April 29, 2020

Inspiration for the day

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Pankajakshi  Amma, Monippally, Koothattukulam, Ernakulam

Hardly few people would have seen the ‘Nokkuvidya Pavakali’ or its artists.  And even fewer may have understood the rigours and ascetic concentration that its practitioners, usually ladies, are called upon to display during the entire show of about one-and-a-half hours. 

For this puppet show is based on balancing a long half-inch thick wooden stick, with the puppets and support structure mounted on it, on the space between upper lip and nose.  Pankajakshi Amma is an artist who has dedicated her entire life for this art.

It all began when she was 11.  She was initiated into the tradition of practicing the balancing act.  The initial practice was to balance ‘machinga’ on ‘eerkkil’ in the same space below the nose.  Many a scar and wound later, she mastered the art of balancing.  It helped matters that her parents and ancestors were all traditional Pavakali artists with royal commendations.   

After marriage, she landed in a household which welcomed her and her art.  Her husband took keen interest to prepare puppets and sticks for her performance.

In 2009, in the tourism festival at Paris, she was able to perform.  Her performance, though visually and technically a delight, was not appreciated much because of lack of verbal explanations parallel to the play.  Since then she had been including that also in her act.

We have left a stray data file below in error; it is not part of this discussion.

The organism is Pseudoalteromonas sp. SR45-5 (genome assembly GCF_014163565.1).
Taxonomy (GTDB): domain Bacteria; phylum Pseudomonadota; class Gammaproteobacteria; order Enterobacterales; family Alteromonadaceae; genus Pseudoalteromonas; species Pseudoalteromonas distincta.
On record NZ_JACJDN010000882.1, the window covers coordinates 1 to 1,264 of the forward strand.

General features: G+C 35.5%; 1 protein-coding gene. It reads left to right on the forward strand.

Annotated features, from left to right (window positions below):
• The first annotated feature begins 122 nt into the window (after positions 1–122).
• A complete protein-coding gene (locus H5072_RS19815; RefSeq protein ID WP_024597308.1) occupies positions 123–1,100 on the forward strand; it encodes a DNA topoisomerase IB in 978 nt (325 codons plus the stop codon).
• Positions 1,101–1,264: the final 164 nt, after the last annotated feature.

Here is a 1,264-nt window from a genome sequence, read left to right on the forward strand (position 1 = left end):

Later, Pankajakshi Amma suffered a stroke and had to retire from active performance.  But by then her granddaughter Ranjini had picked up the mantle.  In the international puppet festival at Bangalore last year, Ranjani did a flawless demonstration.  This led to an opportunity to perform at New Delhi.  Among the spectators in Delhi were Central officials who recommended Pankajakshi Amma for a probable Padma award.

No good effort can go waste.  Certainly not a lifetime of dedication to an art with few practitioners.  And 84-year-old Pankajakshi Amma’s effort has been lauded by the country with a Padmasree award.


Roopa Dayabji (text), Sreekanth Kalarikkal (photo), Vanitha, February 15-29, 2020


''It does not matter how slow you go as long as you do not stop."